1
vote
4answers
82 views

“corollarily” or equivalent?

A corollary in mathematics is a useful side-effect (with other related meanings, but as it pertains to this question, that's the relevant definition to keep in mind). I want to use the word ...
7
votes
4answers
1k views

Isn’t “Eye-glazing” a popular word? Why isn’t it included in major English dictionaries?

I came across the word eye-glazing in the article of today’s Time magazine (Sept 9) titled ‘Slow Down! Why Some Languages Sound So Fast?’, which I'm sure will interest 'language buffs'. It begins ...
3
votes
2answers
244 views

Is “unseductive” an established English word, or just coined?

In the article of Time magazine (May 17) dealing with the arrest of IMF Chief, Dominique Strauss-Kahn on alleged charges of assaulting a hotel housekeeper, under the title of “The Seduction myth: What ...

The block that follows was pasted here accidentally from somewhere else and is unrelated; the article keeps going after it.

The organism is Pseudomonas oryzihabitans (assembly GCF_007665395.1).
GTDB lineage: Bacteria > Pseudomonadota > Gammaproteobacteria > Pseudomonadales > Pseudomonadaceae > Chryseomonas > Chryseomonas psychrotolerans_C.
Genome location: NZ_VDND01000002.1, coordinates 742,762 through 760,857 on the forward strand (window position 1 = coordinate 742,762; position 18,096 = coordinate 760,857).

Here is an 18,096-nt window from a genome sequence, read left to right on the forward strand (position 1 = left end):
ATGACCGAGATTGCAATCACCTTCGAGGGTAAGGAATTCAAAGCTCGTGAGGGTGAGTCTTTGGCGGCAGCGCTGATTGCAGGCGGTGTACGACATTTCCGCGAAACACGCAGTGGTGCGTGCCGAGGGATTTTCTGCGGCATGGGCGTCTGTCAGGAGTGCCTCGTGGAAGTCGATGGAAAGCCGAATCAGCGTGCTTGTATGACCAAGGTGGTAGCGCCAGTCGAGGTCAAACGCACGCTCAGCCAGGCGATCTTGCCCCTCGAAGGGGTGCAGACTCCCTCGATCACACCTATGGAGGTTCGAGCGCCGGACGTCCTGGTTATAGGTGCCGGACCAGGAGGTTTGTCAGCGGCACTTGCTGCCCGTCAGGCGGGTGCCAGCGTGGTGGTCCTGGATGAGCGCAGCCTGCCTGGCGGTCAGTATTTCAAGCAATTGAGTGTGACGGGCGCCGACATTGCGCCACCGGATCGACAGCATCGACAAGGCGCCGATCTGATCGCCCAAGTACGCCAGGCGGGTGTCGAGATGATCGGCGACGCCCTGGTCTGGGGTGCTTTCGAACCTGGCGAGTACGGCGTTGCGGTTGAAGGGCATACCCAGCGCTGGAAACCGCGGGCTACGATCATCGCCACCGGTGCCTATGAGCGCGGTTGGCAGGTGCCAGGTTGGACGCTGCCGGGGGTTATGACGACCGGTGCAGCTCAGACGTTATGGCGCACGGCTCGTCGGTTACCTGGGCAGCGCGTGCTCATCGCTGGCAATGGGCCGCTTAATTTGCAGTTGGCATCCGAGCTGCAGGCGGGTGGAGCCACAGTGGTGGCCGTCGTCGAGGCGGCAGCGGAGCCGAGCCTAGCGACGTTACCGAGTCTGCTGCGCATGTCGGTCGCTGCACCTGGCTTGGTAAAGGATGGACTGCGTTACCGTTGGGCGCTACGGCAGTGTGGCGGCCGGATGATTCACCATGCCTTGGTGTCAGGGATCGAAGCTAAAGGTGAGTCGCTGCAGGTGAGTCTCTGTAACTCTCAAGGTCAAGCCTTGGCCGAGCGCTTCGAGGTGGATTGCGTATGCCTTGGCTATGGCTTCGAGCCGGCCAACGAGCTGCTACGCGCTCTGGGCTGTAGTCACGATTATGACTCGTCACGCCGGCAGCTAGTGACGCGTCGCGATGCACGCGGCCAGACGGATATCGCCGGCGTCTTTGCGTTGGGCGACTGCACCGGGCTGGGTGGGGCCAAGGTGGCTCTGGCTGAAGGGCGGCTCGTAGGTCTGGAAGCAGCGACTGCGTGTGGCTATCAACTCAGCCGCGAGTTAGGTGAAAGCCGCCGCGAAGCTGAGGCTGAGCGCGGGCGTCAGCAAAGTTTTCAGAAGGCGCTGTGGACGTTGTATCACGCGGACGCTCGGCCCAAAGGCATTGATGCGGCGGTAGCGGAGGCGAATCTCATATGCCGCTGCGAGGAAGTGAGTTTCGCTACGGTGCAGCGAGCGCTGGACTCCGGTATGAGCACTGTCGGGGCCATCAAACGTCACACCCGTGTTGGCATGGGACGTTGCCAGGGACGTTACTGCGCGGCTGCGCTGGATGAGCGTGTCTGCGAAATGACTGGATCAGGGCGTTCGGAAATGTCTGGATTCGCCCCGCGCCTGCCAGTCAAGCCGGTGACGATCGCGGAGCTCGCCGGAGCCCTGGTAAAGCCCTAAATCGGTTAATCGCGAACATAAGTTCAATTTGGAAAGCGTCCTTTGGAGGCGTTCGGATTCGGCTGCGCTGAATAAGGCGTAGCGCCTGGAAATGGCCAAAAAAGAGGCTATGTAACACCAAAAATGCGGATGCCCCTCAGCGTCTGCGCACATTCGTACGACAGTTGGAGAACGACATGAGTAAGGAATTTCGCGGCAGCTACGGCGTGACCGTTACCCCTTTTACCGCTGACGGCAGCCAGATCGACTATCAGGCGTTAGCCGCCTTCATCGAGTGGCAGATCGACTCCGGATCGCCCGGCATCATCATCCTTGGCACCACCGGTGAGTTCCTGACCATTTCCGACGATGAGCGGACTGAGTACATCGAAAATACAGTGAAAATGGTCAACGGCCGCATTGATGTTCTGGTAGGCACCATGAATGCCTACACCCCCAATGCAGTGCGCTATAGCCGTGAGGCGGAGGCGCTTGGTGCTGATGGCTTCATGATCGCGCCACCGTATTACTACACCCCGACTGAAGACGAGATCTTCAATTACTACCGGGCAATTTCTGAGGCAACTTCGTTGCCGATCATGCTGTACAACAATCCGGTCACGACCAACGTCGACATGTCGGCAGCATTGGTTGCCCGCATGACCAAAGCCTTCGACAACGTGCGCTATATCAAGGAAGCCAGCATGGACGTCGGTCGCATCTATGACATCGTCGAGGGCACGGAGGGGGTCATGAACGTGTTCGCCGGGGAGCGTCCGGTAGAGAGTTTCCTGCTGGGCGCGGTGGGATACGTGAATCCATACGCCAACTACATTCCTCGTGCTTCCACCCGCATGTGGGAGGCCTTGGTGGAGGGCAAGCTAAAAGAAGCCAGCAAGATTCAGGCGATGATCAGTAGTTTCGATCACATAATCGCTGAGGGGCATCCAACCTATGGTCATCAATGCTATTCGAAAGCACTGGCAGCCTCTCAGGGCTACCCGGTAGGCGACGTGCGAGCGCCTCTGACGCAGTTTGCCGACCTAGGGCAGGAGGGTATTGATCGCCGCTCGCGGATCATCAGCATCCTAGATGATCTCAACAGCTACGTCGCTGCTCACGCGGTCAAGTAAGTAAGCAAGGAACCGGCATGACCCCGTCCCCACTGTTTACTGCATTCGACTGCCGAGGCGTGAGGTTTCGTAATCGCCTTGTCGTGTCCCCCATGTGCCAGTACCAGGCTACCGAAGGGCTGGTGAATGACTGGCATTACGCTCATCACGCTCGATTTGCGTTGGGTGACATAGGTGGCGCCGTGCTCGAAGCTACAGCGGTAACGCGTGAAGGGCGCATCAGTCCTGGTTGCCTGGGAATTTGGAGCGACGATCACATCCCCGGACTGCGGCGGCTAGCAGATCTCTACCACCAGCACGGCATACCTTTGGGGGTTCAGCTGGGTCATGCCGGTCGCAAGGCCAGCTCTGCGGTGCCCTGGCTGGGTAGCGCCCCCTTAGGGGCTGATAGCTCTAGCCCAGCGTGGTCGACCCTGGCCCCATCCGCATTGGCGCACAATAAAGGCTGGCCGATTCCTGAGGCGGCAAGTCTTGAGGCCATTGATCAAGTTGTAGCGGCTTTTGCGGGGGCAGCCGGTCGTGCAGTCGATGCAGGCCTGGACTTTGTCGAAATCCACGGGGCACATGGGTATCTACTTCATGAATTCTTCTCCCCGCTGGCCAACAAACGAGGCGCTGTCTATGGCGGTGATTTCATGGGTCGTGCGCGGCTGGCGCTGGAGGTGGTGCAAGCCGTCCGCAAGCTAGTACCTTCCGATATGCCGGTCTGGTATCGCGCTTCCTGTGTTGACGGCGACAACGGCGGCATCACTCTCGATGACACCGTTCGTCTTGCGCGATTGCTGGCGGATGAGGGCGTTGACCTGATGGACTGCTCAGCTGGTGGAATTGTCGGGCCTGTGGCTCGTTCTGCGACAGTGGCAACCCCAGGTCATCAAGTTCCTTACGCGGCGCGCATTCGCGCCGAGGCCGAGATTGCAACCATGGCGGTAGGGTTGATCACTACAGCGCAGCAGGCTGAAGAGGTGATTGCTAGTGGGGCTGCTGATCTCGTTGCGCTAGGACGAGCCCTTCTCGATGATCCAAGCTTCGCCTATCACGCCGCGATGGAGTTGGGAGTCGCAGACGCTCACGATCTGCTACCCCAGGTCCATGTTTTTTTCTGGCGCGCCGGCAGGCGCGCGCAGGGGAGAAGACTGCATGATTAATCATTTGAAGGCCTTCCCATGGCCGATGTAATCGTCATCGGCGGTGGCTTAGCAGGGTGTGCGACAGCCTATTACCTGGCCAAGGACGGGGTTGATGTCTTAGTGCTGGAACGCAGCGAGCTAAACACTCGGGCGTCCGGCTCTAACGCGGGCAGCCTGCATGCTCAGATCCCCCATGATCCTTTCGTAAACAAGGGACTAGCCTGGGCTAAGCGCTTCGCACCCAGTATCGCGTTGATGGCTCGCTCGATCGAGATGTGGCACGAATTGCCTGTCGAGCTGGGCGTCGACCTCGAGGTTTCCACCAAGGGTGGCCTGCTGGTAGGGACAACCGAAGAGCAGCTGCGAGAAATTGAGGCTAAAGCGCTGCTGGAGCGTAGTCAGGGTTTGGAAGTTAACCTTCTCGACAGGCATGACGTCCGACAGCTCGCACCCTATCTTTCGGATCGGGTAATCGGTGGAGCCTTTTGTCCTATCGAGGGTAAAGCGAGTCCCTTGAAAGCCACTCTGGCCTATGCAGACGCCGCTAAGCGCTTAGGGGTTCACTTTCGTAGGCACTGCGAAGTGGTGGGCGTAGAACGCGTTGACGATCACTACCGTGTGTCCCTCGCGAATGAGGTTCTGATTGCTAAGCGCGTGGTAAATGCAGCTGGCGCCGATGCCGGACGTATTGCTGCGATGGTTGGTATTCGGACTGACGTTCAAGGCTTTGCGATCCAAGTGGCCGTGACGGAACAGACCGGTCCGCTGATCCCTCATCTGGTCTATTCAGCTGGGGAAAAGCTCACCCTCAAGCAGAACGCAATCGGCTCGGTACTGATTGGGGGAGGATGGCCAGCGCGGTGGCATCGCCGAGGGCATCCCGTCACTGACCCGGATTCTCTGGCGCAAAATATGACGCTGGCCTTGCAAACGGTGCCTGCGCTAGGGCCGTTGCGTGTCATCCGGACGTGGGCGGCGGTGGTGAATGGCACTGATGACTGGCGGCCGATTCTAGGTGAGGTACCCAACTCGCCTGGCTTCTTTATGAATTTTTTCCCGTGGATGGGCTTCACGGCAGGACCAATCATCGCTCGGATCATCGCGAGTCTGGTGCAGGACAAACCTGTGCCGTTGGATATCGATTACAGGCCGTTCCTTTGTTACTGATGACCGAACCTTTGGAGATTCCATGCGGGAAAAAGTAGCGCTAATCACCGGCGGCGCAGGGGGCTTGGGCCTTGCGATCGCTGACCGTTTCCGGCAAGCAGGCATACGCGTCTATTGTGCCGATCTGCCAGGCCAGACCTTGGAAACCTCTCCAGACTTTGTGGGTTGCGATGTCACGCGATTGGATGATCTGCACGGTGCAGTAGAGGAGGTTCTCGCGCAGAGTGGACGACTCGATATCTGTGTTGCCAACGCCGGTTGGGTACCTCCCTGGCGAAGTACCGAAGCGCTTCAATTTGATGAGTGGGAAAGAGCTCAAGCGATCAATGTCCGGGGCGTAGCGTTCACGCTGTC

4
votes
6answers
3k views

Is [Its'] a word? (Note the apostrophe at the end.)

I just had a strange flashback to a conversation I had when I was in high school, with a man who was regarded by many members of a particular online community as having an impressive degree of ...
2
votes
3answers
195 views

Is Administratium an actual word?

We commonly use this word in office, and the definitions point to its meaning. But is this an actual word? It's not in the Oxford English Dictionary.